Ron Williams knows leadership. He was, after all, Chairman and CEO of Aetna. When he joined Aetna in 2001, its loss from continuing operations was $292 million, with earnings per share loss of $0.46. By the time Williams left in 2011, the company’s full-year operating earnings were $2 billion, with operating earnings per share of $5.17. Beyond the numbers, though, During Williams’ tenure, Aetna was named FORTUNE's most admired company in the Health Care: Insurance and Managed Care category for three consecutive years.
Now Williams has written a book about leadership: “Learning to Lead: The Journey to Leading Yourself, Leading Others, and Leading an Organization.” However, he has also written a book about addressing many of the major gaps in society today, including the growth of inequality and the death of ethics.
In fact, Williams’ argues that it’s exactly because of these times that we must renew our focus on leadership. He writes: “Our society has a greater need than ever for talented, effective leaders. Given the enormous social and economic challenges we face, organizations of every kind – for-profit businesses, nonprofit organizations, and government agencies – are desperate for people of every background with the ability to formulate a compelling vision of the future and to inspire others to help make that vision a reality.”
Williams outlines the approaches one needs — lessons from his own experiences and those of people like Lucent’s Pat Russo, American Express’ Ken Chenault, Xerox’ Ursula Burns, McKinsey’s Ian Davis, and others — to grow as a leader. He acknowledges: Not everyone will become a CEO. That’s fine. Everyone still should live a life of purpose and action, and Williams outlines what he believes is the path to get there.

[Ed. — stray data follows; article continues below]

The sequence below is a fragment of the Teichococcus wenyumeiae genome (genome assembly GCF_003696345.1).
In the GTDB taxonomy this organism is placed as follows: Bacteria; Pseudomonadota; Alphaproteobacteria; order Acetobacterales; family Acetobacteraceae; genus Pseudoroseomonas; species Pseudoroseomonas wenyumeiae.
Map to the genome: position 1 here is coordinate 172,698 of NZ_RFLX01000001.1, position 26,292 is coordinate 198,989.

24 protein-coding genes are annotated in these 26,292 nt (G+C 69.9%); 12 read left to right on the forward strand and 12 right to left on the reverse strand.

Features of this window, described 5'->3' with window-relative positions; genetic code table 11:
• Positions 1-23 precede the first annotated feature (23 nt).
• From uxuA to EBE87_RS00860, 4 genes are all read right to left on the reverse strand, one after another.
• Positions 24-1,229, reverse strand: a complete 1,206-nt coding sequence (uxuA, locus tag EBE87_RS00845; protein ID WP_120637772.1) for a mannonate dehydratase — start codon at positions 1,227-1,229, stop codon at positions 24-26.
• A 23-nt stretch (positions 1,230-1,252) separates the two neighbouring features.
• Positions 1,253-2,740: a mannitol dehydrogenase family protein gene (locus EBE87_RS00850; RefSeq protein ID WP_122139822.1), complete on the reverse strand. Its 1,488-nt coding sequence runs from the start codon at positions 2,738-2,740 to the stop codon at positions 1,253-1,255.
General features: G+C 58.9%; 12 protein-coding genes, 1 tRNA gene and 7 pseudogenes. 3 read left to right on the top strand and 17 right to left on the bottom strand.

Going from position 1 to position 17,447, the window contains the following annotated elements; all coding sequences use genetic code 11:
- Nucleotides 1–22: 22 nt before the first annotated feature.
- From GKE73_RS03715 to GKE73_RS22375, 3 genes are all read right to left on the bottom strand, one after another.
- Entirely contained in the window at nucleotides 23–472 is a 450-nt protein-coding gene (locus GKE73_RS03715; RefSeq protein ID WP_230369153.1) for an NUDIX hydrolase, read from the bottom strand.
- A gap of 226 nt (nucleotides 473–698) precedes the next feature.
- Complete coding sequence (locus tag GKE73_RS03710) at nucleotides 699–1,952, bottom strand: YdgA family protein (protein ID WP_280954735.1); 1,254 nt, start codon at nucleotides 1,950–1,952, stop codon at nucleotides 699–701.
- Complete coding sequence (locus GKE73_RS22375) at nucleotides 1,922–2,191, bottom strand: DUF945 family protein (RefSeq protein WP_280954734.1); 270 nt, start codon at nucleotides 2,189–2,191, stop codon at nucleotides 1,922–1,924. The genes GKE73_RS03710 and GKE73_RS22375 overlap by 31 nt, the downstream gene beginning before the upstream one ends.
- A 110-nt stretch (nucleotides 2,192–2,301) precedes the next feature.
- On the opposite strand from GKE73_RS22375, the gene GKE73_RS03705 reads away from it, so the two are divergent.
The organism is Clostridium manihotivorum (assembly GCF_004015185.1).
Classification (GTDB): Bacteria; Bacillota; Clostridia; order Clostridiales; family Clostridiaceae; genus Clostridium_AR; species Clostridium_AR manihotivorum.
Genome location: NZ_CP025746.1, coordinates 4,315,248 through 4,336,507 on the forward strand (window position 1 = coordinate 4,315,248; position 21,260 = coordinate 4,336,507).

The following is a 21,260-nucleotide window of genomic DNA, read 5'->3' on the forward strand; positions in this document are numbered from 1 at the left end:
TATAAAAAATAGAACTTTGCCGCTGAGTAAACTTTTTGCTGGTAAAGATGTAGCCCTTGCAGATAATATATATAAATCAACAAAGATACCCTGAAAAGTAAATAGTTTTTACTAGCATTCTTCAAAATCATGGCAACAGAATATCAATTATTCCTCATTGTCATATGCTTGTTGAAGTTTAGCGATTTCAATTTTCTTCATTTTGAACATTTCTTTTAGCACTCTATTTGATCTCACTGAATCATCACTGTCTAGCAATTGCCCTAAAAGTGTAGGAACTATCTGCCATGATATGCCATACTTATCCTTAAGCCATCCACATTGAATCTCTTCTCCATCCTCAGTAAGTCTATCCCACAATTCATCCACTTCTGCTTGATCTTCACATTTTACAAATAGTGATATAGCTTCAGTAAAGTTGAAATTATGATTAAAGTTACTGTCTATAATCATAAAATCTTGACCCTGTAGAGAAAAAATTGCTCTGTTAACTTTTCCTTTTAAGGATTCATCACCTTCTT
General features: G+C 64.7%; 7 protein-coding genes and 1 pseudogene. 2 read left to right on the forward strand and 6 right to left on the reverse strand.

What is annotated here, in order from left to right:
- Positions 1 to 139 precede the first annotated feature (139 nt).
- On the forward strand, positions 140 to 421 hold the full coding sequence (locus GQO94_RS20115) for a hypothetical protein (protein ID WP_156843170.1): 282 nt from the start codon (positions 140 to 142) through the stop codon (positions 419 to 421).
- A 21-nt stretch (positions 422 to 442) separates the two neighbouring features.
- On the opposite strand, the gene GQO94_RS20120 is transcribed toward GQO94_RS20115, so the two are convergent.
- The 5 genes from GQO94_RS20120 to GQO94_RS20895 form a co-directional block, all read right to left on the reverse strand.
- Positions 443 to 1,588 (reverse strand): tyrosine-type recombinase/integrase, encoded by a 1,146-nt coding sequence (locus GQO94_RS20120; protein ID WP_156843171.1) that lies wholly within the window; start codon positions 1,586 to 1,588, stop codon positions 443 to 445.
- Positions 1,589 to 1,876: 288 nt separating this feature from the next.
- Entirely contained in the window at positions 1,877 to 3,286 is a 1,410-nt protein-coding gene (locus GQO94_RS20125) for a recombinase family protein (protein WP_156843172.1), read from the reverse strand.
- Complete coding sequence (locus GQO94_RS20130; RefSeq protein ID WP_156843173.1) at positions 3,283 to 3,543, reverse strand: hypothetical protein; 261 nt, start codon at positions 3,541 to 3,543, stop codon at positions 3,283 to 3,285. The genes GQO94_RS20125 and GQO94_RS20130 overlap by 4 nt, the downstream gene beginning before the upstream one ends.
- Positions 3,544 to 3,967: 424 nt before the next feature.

It’s a very personal book. Williams writes about growing up on the Chicago’s South Side, the powerful influence of his parents — his father was a parking lot manager who later became a bus driver; his mom a manicurist in a neighborhood beauty parlor — and the realities of creating a path in today’s business world. He writes for kids just starting out who want to understand how to become a leader and CEOs sitting in the chair right now who want to become better leaders.
More about Williams: Since Aetna, Williams has continued to help drive leadership in business, including in private equity. He as served as Operating Advisor to Clayton, Dubilier & Rice, where he is chairman of CD&R's portfolio companies currently serves as Chairman of portfolio companies agilon health and naviHealth. He successfully guided two other CD&R portfolio company exits.
His influence and experience don’t end there: Williams is the chairman and CEO of RW2 Enterprises. He is a director on multiple corporate, public sector and non-profit boards. Among many other organizations, he also is a member of the MIT Corporation, Vice Chairman of The Conference Board, and a member of the President’s Circle of National Academies.